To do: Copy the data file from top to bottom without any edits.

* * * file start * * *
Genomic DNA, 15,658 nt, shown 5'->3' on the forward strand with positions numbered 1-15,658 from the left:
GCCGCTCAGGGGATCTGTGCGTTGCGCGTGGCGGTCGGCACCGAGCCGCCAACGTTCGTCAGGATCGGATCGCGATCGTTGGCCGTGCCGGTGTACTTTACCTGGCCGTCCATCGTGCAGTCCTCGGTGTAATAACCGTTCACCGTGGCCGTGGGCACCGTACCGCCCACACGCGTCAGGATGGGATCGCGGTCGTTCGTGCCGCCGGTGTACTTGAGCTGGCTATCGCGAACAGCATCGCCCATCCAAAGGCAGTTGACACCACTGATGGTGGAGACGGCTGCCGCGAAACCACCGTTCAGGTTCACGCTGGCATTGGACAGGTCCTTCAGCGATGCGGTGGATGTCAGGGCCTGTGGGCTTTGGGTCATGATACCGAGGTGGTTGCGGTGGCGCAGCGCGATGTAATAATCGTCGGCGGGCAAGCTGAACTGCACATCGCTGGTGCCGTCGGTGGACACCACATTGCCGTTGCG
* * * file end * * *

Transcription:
Genomic DNA, 15,658 nt, shown 5'->3' on the forward strand with positions numbered 1-15,658 from the left:
GCCGCTCAGGGGATCTGTGCGTTGCGCGTGGCGGTCGGCACCGAGCCGCCAACGTTCGTCAGGATCGGATCGCGATCGTTGGCCGTGCCGGTGTACTTTACCTGGCCGTCCATCGTGCAGTCCTCGGTGTAATAACCGTTCACCGTGGCCGTGGGCACCGTACCGCCCACACGCGTCAGGATGGGATCGCGGTCGTTCGTGCCGCCGGTGTACTTGAGCTGGCTATCGCGAACAGCATCGCCCATCCAAAGGCAGTTGACACCACTGATGGTGGAGACGGCTGCCGCGAAACCACCGTTCAGGTTCACGCTGGCATTGGACAGGTCCTTCAGCGATGCGGTGGATGTCAGGGCCTGTGGGCTTTGGGTCATGATACCGAGGTGGTTGCGGTGGCGCAGCGCGATGTAATAATCGTCGGCGGGCAAGCTGAACTGCACATCGCTGGTGCCGTCGGTGGACACCACATTGCCGTTGCG